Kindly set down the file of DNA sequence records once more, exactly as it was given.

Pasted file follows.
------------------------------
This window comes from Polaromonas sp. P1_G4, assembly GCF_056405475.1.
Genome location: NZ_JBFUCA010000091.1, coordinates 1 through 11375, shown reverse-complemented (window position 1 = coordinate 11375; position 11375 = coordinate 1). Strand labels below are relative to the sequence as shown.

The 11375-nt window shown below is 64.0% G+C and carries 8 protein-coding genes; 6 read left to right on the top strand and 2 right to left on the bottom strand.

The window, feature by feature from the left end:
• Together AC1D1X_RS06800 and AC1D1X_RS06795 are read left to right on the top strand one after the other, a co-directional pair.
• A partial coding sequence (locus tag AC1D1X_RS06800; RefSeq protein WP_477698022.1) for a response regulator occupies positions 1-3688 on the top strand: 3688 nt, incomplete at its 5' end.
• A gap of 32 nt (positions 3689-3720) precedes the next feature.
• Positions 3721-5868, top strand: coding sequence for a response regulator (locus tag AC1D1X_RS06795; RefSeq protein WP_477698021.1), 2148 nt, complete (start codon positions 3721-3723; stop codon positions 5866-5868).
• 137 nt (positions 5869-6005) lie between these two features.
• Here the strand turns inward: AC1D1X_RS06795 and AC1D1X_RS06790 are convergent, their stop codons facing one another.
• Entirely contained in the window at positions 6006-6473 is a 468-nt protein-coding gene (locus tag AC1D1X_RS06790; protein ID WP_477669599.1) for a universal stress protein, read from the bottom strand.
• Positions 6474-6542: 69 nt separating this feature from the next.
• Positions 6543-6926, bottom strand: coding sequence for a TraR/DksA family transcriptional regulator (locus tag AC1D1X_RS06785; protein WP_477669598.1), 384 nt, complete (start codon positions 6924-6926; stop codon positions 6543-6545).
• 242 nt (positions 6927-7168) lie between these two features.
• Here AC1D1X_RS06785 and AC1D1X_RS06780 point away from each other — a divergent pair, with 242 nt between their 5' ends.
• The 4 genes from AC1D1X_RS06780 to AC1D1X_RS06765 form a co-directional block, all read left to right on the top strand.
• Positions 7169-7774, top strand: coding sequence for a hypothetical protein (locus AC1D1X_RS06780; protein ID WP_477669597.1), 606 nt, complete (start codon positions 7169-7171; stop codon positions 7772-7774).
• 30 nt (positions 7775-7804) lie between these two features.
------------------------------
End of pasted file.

This window comes from Polaromonas sp. P1_G4, assembly GCF_056405475.1.
Genome location: NZ_JBFUCA010000091.1, coordinates 1 through 11375, shown reverse-complemented (window position 1 = coordinate 11375; position 11375 = coordinate 1). Strand labels below are relative to the sequence as shown.

The 11375-nt window shown below is 64.0% G+C and carries 8 protein-coding genes; 6 read left to right on the top strand and 2 right to left on the bottom strand.

The window, feature by feature from the left end:
• Together AC1D1X_RS06800 and AC1D1X_RS06795 are read left to right on the top strand one after the other, a co-directional pair.
• A partial coding sequence (locus tag AC1D1X_RS06800; RefSeq protein WP_477698022.1) for a response regulator occupies positions 1-3688 on the top strand: 3688 nt, incomplete at its 5' end.
• A gap of 32 nt (positions 3689-3720) precedes the next feature.
• Positions 3721-5868, top strand: coding sequence for a response regulator (locus tag AC1D1X_RS06795; RefSeq protein WP_477698021.1), 2148 nt, complete (start codon positions 3721-3723; stop codon positions 5866-5868).
• 137 nt (positions 5869-6005) lie between these two features.
• Here the strand turns inward: AC1D1X_RS06795 and AC1D1X_RS06790 are convergent, their stop codons facing one another.
• Entirely contained in the window at positions 6006-6473 is a 468-nt protein-coding gene (locus tag AC1D1X_RS06790; protein ID WP_477669599.1) for a universal stress protein, read from the bottom strand.
• Positions 6474-6542: 69 nt separating this feature from the next.
• Positions 6543-6926, bottom strand: coding sequence for a TraR/DksA family transcriptional regulator (locus tag AC1D1X_RS06785; protein WP_477669598.1), 384 nt, complete (start codon positions 6924-6926; stop codon positions 6543-6545).
• 242 nt (positions 6927-7168) lie between these two features.
• Here AC1D1X_RS06785 and AC1D1X_RS06780 point away from each other — a divergent pair, with 242 nt between their 5' ends.
• The 4 genes from AC1D1X_RS06780 to AC1D1X_RS06765 form a co-directional block, all read left to right on the top strand.
• Positions 7169-7774, top strand: coding sequence for a hypothetical protein (locus AC1D1X_RS06780; protein ID WP_477669597.1), 606 nt, complete (start codon positions 7169-7171; stop codon positions 7772-7774).
• 30 nt (positions 7775-7804) lie between these two features.